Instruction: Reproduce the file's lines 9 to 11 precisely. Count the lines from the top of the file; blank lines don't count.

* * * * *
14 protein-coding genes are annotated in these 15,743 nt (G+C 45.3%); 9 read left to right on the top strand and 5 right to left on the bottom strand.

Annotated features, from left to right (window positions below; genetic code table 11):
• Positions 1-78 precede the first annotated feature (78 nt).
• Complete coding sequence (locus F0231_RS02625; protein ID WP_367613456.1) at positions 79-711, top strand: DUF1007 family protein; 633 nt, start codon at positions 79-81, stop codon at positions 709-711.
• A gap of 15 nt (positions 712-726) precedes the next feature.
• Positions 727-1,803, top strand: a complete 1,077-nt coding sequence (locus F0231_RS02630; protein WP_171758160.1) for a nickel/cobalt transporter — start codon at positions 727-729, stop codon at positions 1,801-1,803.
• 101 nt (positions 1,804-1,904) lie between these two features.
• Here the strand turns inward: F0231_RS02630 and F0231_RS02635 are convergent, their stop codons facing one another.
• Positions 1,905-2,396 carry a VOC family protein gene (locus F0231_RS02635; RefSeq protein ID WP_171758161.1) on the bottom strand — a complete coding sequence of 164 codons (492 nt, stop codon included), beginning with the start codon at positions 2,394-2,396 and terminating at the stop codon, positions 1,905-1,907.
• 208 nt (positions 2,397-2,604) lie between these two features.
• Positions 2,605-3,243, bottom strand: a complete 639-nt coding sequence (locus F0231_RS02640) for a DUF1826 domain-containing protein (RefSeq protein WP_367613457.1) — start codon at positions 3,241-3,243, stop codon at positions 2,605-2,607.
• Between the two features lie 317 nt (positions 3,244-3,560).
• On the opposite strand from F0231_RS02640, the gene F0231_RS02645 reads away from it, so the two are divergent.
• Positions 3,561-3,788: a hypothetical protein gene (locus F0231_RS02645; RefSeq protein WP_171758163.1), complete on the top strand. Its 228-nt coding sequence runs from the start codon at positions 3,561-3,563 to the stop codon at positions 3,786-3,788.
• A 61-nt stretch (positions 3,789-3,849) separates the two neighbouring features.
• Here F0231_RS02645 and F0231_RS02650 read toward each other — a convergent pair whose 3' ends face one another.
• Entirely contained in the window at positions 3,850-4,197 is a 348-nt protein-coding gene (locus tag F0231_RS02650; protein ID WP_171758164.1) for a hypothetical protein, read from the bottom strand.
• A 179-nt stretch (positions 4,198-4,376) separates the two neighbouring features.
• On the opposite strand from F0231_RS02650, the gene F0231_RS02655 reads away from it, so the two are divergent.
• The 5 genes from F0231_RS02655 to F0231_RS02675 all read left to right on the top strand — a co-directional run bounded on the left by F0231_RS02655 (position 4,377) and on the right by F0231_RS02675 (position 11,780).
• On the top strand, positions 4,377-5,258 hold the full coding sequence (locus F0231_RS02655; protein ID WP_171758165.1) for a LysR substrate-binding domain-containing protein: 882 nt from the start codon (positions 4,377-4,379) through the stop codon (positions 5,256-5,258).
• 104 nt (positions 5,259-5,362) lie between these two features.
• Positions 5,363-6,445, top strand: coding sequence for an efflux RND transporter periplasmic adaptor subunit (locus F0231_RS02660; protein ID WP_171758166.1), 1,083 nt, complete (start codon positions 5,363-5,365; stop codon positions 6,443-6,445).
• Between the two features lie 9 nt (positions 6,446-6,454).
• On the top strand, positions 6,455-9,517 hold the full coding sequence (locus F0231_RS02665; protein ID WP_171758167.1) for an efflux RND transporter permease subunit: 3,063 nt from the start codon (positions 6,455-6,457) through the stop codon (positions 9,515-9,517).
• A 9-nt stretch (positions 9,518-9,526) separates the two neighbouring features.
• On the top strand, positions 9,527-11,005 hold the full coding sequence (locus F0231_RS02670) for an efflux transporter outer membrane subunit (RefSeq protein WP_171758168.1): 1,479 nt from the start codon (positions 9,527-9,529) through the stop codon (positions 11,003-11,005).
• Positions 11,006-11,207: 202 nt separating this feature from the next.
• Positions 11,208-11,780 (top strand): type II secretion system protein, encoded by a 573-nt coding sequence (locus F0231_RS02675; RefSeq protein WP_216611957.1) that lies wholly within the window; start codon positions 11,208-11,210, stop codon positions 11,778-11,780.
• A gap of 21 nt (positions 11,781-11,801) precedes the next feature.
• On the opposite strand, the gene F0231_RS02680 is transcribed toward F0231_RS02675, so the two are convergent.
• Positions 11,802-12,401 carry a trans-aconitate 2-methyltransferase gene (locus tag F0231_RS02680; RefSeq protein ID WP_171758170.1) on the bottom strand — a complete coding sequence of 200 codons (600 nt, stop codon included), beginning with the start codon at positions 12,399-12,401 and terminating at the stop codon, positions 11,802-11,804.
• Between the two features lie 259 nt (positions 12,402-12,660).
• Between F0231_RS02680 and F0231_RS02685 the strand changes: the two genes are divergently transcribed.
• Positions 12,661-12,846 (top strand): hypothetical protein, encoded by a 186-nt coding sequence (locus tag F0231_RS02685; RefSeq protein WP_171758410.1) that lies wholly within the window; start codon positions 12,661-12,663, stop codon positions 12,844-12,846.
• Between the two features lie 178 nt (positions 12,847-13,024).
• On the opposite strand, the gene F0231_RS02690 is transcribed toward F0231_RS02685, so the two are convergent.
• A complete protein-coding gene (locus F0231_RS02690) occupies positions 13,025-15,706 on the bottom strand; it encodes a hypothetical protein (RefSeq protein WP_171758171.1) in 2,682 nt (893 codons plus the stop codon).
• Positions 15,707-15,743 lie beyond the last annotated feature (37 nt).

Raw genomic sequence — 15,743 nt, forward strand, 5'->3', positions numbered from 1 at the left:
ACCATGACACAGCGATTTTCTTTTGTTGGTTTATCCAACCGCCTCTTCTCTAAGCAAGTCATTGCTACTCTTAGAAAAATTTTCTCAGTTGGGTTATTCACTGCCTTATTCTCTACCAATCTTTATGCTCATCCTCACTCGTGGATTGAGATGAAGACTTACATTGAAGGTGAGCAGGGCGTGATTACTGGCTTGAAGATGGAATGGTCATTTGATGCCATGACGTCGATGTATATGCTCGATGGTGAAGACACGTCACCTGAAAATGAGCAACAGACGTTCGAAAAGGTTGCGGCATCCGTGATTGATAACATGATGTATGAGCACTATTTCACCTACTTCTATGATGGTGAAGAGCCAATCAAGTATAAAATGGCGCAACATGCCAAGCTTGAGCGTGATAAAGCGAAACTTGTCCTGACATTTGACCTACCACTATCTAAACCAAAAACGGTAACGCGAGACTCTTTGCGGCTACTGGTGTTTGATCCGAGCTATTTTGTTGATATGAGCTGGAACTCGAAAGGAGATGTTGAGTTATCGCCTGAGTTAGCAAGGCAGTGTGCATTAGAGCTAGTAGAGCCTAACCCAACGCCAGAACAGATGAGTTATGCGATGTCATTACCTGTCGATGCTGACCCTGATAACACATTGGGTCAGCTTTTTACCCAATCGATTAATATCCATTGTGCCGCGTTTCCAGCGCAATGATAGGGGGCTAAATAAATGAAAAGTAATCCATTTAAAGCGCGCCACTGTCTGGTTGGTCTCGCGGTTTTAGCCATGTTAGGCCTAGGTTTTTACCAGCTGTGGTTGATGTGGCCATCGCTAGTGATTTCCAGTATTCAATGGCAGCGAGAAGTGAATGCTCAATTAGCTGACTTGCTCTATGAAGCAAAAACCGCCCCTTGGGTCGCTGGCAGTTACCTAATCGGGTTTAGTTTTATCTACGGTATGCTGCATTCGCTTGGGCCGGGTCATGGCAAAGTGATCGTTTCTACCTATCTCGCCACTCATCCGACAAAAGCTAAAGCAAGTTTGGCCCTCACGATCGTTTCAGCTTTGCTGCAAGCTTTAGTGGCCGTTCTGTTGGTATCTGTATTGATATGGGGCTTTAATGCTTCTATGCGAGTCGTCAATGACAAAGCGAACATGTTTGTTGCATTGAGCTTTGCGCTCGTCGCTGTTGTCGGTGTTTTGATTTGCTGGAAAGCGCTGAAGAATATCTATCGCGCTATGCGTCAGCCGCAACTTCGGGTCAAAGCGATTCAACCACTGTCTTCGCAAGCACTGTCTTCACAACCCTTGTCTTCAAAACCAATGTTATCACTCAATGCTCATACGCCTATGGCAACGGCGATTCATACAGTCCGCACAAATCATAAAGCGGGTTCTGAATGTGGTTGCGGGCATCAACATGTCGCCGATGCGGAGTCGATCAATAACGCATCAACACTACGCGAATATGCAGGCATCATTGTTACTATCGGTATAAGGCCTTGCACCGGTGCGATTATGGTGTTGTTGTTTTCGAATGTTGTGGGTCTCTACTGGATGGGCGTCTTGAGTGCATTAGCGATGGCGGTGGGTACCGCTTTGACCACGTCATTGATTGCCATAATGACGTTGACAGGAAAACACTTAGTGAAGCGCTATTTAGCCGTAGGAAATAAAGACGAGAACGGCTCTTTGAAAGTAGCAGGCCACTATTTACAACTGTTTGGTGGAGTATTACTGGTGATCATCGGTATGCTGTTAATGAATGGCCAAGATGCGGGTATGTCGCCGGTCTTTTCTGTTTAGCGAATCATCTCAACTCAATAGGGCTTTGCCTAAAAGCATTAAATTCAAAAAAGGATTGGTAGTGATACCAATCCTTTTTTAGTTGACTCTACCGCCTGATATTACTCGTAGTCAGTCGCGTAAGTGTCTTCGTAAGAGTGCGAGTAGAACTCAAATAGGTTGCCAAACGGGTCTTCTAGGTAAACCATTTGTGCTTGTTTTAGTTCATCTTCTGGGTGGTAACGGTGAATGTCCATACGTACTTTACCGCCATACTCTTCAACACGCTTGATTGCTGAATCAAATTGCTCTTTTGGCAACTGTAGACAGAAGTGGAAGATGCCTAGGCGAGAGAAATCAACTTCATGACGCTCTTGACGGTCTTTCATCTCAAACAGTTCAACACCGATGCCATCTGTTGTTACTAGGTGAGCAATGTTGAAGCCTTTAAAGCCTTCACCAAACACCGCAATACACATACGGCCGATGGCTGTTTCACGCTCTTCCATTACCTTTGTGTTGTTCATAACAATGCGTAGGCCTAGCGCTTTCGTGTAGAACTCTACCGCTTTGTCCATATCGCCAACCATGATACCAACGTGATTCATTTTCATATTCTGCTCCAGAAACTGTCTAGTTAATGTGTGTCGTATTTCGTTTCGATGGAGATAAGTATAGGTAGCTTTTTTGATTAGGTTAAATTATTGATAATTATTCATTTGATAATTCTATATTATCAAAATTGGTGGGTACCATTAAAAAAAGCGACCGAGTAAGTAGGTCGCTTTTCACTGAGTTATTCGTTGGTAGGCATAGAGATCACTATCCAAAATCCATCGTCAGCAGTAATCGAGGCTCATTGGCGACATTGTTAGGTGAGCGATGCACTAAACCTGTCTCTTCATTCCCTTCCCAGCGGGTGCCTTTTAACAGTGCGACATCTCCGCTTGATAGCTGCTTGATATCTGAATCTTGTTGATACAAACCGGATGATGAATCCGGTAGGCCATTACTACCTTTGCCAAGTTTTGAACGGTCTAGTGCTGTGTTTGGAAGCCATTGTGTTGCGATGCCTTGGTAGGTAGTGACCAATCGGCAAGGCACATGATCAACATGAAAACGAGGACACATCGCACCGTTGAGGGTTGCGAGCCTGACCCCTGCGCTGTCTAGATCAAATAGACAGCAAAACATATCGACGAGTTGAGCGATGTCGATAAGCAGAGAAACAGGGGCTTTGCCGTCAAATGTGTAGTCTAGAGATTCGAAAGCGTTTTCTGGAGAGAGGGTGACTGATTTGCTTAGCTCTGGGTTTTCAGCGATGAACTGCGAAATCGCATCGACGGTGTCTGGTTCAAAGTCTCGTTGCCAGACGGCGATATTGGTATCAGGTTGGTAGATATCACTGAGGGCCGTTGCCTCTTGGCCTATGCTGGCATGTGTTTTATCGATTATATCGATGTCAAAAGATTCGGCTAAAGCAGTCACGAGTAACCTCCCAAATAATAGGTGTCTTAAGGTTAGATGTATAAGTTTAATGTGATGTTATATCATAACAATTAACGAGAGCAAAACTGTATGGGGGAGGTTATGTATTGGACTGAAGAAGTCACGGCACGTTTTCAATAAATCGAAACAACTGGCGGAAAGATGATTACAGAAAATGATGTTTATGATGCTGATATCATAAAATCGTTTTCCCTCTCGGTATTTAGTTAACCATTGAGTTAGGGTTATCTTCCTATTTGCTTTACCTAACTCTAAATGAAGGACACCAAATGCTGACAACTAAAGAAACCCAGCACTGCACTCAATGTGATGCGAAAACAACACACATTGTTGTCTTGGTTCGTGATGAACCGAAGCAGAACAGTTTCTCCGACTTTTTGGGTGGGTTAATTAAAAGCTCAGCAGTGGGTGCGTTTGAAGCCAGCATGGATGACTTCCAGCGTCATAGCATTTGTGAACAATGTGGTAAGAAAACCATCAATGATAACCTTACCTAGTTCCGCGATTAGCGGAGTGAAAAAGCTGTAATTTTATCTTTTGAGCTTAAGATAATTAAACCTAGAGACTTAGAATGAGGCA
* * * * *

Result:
• Positions 1,905-2,396 carry a VOC family protein gene (locus F0231_RS02635; RefSeq protein ID WP_171758161.1) on the bottom strand — a complete coding sequence of 164 codons (492 nt, stop codon included), beginning with the start codon at positions 2,394-2,396 and terminating at the stop codon, positions 1,905-1,907.
• 208 nt (positions 2,397-2,604) lie between these two features.
• Positions 2,605-3,243, bottom strand: a complete 639-nt coding sequence (locus F0231_RS02640) for a DUF1826 domain-containing protein (RefSeq protein WP_367613457.1) — start codon at positions 3,241-3,243, stop codon at positions 2,605-2,607.